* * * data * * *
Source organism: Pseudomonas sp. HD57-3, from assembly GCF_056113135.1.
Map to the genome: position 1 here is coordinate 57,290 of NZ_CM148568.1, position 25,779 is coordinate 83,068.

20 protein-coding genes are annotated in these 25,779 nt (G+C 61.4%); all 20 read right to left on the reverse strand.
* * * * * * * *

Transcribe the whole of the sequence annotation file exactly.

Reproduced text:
Source organism: Pseudomonas sp. HD57-3, from assembly GCF_056113135.1.
Map to the genome: position 1 here is coordinate 57,290 of NZ_CM148568.1, position 25,779 is coordinate 83,068.

20 protein-coding genes are annotated in these 25,779 nt (G+C 61.4%); all 20 read right to left on the reverse strand.